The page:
"If I had a nomination vote for the nobel prize he'd be in the running." Klaus Gerken, Ygdrasil editor
When the father of the Benzimra family dies, he leaves a will informing his family of an illegitimate son he fathered with a Muslim woman in Morocco. To receive the inheritance, the family is instructed do everything possible to find that son. They embark on a journey to Tetouan, Morocco, from places as far-flung as Jerusalem, Madrid, New York and Paris. They are in search of their lost brother; a journey that will bring them face-to-face with their Moroccan roots and with their Judaism, a journey that will force them to think about their identities. After this experience they will no longer be the same. The novel reveals the Sephardi-Ashkenazi conflicts that exist in Israeli society as well as the ties and tensions between the Arab world and Europe, and between Middle Eastern and Western cultures. This is a world of complexities and nuances that are often blurred in the versions shown to you by the media.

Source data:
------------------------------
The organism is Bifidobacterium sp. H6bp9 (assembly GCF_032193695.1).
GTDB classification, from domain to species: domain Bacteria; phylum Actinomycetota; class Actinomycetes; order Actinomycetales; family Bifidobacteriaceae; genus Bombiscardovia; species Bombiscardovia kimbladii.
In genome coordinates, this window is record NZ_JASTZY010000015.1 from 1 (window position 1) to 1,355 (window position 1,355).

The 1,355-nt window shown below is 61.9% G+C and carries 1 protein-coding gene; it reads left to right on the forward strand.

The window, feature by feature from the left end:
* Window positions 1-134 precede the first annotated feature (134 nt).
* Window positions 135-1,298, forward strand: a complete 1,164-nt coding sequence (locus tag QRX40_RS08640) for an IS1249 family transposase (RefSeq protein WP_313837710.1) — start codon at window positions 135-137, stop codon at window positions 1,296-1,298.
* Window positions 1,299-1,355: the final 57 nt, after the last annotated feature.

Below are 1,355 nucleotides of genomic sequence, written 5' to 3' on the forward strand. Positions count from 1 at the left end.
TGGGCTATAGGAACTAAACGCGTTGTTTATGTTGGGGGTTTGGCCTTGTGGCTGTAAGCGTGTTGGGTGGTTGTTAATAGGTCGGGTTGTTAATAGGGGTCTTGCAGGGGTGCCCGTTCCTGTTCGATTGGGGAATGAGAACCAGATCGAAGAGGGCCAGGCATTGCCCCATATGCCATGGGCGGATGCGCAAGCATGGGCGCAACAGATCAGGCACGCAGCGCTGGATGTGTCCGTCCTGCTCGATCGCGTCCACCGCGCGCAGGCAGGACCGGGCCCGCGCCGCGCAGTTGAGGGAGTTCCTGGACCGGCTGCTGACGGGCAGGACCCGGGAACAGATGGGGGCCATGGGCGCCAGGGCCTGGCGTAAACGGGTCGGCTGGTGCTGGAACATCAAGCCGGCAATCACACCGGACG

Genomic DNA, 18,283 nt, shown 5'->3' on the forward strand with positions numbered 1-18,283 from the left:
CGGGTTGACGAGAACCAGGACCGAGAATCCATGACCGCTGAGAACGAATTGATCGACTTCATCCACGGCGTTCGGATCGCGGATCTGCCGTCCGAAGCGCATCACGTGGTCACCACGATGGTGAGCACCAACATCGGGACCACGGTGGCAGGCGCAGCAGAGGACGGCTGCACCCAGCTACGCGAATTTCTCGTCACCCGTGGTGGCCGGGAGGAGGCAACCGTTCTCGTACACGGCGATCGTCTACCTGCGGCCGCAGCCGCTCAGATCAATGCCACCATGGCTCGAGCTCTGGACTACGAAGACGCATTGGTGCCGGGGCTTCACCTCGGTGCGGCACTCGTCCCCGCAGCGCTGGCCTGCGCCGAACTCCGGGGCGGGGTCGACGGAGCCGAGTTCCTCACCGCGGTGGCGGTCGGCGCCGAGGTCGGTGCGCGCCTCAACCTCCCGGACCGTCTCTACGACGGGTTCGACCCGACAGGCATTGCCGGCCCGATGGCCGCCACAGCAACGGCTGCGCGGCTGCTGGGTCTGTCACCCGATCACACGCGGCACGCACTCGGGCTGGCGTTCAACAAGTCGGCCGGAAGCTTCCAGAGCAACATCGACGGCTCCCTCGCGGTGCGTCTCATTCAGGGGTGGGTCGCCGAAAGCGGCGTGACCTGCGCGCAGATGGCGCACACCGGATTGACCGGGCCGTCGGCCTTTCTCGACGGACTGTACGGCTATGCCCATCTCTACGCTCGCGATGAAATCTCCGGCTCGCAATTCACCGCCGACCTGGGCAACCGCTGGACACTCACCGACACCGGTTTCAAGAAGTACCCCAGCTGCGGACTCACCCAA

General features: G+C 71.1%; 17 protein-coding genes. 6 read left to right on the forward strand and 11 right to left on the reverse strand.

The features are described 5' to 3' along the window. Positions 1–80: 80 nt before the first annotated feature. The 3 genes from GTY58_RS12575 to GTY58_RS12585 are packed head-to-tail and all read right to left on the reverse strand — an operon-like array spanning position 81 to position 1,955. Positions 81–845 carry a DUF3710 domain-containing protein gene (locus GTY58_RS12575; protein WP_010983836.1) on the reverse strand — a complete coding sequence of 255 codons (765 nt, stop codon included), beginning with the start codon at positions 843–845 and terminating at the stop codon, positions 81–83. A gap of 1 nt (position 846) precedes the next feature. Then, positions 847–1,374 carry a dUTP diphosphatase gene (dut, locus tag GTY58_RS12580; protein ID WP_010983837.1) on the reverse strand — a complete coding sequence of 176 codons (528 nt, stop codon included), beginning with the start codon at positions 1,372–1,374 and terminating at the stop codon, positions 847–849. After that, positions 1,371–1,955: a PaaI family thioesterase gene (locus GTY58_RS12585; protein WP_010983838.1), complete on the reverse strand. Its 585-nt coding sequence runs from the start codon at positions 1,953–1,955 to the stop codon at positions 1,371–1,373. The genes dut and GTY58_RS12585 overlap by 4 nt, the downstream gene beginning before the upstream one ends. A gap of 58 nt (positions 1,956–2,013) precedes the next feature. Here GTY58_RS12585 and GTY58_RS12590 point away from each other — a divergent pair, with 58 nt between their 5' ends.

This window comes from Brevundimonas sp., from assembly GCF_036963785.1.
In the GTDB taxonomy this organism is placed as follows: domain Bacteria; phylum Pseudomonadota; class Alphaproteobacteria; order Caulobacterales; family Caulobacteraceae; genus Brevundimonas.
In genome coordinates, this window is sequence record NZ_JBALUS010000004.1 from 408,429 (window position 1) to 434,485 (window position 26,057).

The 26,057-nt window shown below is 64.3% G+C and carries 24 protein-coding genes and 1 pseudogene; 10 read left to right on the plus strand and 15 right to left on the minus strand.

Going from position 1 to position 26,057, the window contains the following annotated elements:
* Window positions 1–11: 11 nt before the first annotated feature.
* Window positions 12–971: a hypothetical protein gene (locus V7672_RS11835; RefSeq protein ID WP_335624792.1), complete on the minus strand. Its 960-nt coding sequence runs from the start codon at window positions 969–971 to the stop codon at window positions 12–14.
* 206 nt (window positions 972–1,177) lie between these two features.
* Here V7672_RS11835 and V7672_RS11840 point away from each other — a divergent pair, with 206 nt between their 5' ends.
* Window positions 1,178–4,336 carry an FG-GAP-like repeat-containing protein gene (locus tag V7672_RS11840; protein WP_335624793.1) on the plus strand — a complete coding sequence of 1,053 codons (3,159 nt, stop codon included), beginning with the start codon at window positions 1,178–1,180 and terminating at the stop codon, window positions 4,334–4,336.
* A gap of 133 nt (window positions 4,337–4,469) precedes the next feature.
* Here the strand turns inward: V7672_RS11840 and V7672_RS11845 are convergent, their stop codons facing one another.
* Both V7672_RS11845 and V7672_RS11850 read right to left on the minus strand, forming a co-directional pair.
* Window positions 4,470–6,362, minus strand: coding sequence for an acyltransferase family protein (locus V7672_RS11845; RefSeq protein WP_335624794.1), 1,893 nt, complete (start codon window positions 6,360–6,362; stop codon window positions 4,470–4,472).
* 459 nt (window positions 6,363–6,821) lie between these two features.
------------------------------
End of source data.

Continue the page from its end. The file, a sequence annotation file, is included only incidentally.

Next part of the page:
This is a novel about the little-known world of the Jews of Northern Morocco, full of intrigue, humor, and eroticism. But there is also the possibility of a homecoming.
"Gates to Tangier is not primarily a critique of the marginalization of the Sephardim in Israel, but rather and exploration of the Moroccan component of Sephardic identity. The Benzimras' pilgrimage to Tangiers, however, is not suggesting that this Moroccan component is the essence of Sephardic identity. Benarroch follows Khatibi's bilingual paradigm in suggesting that identity is expressed in the intersection of languages." Adolfo Campoy-Cubillo, Memories of the Maghreb: Transnational Identities in Spanish Cultural Production (Palgrave Macmillan, 2012)